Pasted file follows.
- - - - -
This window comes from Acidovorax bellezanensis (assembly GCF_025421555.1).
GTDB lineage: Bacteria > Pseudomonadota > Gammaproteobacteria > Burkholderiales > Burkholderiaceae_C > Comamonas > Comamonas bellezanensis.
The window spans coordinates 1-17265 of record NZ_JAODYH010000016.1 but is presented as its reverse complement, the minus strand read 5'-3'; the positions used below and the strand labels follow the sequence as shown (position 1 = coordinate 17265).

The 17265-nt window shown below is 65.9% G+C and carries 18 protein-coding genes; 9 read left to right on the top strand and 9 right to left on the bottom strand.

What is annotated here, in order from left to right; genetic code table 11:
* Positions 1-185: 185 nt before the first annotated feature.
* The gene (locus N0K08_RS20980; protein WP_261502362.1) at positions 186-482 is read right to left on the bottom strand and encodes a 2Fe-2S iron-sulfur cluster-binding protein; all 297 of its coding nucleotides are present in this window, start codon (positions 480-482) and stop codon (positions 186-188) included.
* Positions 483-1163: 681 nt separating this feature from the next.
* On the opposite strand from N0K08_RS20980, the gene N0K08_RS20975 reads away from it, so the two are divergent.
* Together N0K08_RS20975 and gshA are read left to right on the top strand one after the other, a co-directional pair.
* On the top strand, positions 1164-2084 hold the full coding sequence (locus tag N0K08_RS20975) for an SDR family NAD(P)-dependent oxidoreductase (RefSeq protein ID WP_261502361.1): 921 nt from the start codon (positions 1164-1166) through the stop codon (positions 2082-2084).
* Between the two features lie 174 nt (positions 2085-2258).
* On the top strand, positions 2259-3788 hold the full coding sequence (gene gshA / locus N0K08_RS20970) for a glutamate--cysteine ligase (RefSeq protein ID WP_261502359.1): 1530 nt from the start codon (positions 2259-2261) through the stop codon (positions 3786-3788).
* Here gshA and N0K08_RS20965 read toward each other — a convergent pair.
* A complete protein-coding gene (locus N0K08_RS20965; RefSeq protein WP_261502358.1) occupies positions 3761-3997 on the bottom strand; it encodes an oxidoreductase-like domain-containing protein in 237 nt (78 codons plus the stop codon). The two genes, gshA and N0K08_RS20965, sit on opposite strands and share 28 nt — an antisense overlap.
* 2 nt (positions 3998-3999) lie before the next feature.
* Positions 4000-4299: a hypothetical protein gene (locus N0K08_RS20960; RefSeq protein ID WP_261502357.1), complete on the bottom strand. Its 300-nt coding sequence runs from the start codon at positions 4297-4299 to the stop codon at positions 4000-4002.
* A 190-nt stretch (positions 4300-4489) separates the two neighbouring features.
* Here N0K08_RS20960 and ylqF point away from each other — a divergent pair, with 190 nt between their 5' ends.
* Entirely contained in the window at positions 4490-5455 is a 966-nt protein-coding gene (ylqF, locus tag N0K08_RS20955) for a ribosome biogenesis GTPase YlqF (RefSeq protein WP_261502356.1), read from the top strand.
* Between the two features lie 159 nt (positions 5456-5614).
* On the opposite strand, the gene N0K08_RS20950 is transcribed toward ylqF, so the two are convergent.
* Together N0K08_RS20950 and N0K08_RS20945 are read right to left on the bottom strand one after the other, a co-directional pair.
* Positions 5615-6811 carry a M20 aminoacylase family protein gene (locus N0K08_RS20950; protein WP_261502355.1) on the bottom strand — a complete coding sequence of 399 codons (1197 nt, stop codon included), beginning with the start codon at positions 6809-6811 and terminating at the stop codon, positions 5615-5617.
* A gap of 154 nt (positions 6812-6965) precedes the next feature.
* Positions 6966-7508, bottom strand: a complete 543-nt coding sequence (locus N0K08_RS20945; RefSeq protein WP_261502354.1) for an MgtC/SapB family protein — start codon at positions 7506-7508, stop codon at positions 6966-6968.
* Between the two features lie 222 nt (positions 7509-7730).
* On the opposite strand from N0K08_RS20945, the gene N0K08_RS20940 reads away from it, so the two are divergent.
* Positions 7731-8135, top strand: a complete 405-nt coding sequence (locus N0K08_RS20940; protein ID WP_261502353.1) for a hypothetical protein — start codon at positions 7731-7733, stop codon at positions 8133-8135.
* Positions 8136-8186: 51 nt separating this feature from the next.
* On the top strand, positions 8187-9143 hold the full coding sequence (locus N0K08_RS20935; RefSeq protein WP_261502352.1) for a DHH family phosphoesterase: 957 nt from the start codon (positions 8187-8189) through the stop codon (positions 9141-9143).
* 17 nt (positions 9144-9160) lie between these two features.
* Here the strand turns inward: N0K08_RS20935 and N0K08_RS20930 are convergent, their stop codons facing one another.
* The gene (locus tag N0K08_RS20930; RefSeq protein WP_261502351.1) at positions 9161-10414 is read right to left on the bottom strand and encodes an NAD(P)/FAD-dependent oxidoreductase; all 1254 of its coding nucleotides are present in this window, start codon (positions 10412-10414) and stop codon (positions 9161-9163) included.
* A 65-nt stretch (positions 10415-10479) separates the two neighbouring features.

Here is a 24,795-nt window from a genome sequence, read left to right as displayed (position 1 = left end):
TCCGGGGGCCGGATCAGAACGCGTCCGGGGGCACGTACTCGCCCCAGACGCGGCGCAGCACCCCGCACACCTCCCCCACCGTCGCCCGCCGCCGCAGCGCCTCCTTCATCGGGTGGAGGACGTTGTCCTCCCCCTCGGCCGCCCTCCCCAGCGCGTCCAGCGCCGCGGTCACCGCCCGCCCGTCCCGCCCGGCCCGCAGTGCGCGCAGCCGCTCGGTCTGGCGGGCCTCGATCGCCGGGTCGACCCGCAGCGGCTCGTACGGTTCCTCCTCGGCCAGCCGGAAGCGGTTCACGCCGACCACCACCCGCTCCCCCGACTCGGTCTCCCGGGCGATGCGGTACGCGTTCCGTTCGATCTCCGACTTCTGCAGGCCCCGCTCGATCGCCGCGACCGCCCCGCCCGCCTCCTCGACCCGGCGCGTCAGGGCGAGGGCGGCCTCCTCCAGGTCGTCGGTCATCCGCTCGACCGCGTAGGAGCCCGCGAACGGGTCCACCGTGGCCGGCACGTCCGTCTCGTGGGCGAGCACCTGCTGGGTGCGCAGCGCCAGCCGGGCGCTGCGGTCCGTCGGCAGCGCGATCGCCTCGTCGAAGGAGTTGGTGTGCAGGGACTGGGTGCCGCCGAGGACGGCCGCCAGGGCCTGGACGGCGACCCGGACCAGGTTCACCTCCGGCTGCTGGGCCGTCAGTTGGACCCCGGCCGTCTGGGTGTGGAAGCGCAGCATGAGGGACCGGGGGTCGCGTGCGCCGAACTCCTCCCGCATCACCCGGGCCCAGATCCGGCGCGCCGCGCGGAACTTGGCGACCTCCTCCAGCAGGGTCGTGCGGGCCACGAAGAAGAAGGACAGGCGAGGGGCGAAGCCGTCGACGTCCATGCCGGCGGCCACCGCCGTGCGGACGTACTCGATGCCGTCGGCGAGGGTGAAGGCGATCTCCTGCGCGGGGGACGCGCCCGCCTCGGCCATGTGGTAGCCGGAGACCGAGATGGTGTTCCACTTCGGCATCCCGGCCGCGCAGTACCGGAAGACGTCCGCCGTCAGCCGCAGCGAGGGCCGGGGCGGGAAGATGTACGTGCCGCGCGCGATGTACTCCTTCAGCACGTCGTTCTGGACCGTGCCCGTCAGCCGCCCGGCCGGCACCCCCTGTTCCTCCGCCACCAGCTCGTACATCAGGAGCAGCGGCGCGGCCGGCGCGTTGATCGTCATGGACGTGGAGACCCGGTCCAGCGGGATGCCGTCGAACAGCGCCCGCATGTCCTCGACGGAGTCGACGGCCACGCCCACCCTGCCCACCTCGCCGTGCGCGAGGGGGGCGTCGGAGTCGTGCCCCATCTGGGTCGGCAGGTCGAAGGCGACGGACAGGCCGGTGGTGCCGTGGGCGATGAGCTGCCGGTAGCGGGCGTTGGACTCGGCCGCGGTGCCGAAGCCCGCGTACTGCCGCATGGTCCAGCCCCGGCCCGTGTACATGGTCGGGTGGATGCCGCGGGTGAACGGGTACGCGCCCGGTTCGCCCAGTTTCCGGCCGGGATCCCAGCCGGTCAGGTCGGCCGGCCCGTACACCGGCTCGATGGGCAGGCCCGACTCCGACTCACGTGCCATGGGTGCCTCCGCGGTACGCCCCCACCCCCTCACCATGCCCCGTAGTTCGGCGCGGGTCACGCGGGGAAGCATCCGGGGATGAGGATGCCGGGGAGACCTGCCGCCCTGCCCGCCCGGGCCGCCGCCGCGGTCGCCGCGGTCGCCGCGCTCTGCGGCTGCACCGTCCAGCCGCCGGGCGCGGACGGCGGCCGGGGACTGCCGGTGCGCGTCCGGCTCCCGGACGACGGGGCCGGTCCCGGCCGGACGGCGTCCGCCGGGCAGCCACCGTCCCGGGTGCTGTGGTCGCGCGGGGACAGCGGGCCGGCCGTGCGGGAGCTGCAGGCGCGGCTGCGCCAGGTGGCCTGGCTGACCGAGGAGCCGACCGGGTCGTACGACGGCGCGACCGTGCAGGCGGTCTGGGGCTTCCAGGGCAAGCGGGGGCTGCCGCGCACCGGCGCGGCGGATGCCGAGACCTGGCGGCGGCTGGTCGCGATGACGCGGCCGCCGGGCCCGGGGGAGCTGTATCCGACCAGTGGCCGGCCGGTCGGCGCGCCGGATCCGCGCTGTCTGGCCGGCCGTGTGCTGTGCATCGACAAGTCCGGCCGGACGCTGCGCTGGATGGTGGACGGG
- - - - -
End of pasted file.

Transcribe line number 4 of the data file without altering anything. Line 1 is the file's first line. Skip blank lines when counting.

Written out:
The 17265-nt window shown below is 65.9% G+C and carries 18 protein-coding genes; 9 read left to right on the top strand and 9 right to left on the bottom strand.